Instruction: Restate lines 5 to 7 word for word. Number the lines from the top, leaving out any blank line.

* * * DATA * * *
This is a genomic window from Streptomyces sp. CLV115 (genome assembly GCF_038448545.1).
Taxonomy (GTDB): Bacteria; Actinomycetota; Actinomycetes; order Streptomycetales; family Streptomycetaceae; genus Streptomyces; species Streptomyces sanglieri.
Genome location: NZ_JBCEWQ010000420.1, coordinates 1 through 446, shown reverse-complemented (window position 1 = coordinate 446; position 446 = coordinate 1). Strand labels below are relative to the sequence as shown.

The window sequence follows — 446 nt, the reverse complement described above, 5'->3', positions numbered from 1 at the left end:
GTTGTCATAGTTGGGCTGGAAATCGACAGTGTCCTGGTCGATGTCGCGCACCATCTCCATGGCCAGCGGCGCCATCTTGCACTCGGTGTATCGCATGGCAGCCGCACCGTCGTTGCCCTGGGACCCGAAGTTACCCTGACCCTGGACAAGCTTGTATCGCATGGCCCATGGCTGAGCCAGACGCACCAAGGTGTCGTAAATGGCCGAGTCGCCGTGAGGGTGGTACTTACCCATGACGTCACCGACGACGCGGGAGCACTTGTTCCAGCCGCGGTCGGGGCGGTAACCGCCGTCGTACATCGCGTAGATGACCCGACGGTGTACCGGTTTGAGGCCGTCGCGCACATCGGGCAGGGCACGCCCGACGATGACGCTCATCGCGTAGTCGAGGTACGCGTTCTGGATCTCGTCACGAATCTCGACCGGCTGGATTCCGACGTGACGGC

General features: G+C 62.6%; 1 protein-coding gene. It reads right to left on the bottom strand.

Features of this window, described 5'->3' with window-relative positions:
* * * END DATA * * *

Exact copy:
GTTGTCATAGTTGGGCTGGAAATCGACAGTGTCCTGGTCGATGTCGCGCACCATCTCCATGGCCAGCGGCGCCATCTTGCACTCGGTGTATCGCATGGCAGCCGCACCGTCGTTGCCCTGGGACCCGAAGTTACCCTGACCCTGGACAAGCTTGTATCGCATGGCCCATGGCTGAGCCAGACGCACCAAGGTGTCGTAAATGGCCGAGTCGCCGTGAGGGTGGTACTTACCCATGACGTCACCGACGACGCGGGAGCACTTGTTCCAGCCGCGGTCGGGGCGGTAACCGCCGTCGTACATCGCGTAGATGACCCGACGGTGTACCGGTTTGAGGCCGTCGCGCACATCGGGCAGGGCACGCCCGACGATGACGCTCATCGCGTAGTCGAGGTACGCGTTCTGGATCTCGTCACGAATCTCGACCGGCTGGATTCCGACGTGACGGC

General features: G+C 62.6%; 1 protein-coding gene. It reads right to left on the bottom strand.

Features of this window, described 5'->3' with window-relative positions: